New research published in JAMA Network Open found that health-related social needs (HRSNs) have a major impact on both quality and utilization outcomes for people with type 2 diabetes.
Using self-reported data from a national sample of 21,528 Medicare Advantage beneficiaries with T2D, researchers found that the majority (56.9%) reported at least one HRSN, and that each one significantly affected outcomes.
Here’s a look at the odds ratio impact of HRSNs on diabetes medication adherence (proportion of days covered over 80%), statin adherence (PDC over 80%), and having controlled HbA1c. Not too surprising to see that financial strain had the largest negative impact on HbA1c control.
- Food insecurity – Diabetes (0.93), Statin (1.02), HbA1c (1.02)
- Financial strain – Diabetes (0.91), Statin (0.91), HbA1c (0.83)
- Loneliness – Diabetes (0.85), Statin (0.79), HbA1c (0.96)
- Unreliable transport – Diabetes (0.80), Statin (0.80), HbA1c (0.94)
- Housing insecurity – Diabetes (0.78), Statin (0.96), HbA1c (0.92)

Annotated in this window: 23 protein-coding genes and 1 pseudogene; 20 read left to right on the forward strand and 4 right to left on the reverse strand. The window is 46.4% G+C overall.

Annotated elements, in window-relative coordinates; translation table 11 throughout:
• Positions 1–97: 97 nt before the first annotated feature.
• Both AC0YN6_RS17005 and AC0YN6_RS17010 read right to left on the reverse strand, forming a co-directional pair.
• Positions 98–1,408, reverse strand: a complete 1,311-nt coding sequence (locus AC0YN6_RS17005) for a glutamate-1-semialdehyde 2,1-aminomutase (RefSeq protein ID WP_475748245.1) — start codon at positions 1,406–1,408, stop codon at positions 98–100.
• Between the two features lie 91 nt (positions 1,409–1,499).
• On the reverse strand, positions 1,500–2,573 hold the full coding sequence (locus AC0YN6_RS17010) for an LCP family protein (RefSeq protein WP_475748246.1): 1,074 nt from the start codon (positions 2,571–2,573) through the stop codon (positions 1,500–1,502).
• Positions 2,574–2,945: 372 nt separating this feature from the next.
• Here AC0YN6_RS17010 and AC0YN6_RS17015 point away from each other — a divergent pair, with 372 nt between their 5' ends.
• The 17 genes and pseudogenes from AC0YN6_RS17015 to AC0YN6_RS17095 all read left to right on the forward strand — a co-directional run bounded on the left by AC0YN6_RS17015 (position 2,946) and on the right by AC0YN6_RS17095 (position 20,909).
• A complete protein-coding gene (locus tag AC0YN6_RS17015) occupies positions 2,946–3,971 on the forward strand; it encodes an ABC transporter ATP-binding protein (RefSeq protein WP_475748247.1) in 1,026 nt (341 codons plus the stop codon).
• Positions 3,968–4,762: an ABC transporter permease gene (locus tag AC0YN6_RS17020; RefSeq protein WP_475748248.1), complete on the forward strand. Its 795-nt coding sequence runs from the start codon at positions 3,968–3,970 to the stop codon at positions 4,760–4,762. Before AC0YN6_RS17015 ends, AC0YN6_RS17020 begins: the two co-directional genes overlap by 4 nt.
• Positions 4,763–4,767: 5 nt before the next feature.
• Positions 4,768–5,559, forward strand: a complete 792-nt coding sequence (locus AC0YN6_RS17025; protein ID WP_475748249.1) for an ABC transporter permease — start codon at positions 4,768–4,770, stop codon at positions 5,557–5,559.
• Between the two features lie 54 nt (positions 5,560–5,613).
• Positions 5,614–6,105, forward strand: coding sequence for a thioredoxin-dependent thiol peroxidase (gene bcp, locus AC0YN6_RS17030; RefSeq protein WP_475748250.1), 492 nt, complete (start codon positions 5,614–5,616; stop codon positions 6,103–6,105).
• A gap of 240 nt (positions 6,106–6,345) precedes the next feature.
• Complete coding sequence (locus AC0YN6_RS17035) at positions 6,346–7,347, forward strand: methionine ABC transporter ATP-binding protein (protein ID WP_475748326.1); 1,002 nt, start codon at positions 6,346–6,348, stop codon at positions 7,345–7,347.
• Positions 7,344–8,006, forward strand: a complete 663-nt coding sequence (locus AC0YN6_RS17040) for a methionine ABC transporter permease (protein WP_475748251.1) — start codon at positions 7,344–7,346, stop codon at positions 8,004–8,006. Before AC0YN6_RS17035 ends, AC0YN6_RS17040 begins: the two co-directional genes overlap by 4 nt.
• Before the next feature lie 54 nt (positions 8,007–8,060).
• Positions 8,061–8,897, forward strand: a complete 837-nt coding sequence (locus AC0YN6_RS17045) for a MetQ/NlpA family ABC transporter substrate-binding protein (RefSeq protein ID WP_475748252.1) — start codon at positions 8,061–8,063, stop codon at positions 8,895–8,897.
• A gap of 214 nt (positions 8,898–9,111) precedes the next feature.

Each of the five HRSNs also influenced hospital utilization, and it was interesting that food insecurity was identified as the factor with the largest impact on acute care usage. Here are the changes in utilization per 1,000 MA enrollees for avoidable hospitalizations, ED visits, inpatient encounters, and 30-day readmissions.
- Food insecurity – Hospitalization (17.1), ED Visit (84.6), IE (30.4), Readmission (8.2)
- Financial strain – Hospitalization (4.6), ED Visit (40), IE (6.8), Readmission (2.3)
- Loneliness – Hospitalization (3.9), ED Visit (173), IE (-6.3), Readmission (-4.5)
- Unreliable transport – Hospitalization (13.5), ED Visit (244.6), IE (41.8), Readmission (1)
- Housing insecurity – Hospitalization (6.3), ED Visit (55.4), IE (16.1), Readmission (10.2)
Type 2 diabetes affects more than a quarter of people above age 65 while costing the US health system over $200B each year, and this study underscores the significant role that HRSNs play in managing the disease. Much of the existing work around HRSNs relies on area-level social needs measures because patient-level data is hard to come by, but these findings suggest that collecting patient data is worth the effort to move the needle in diabetes care.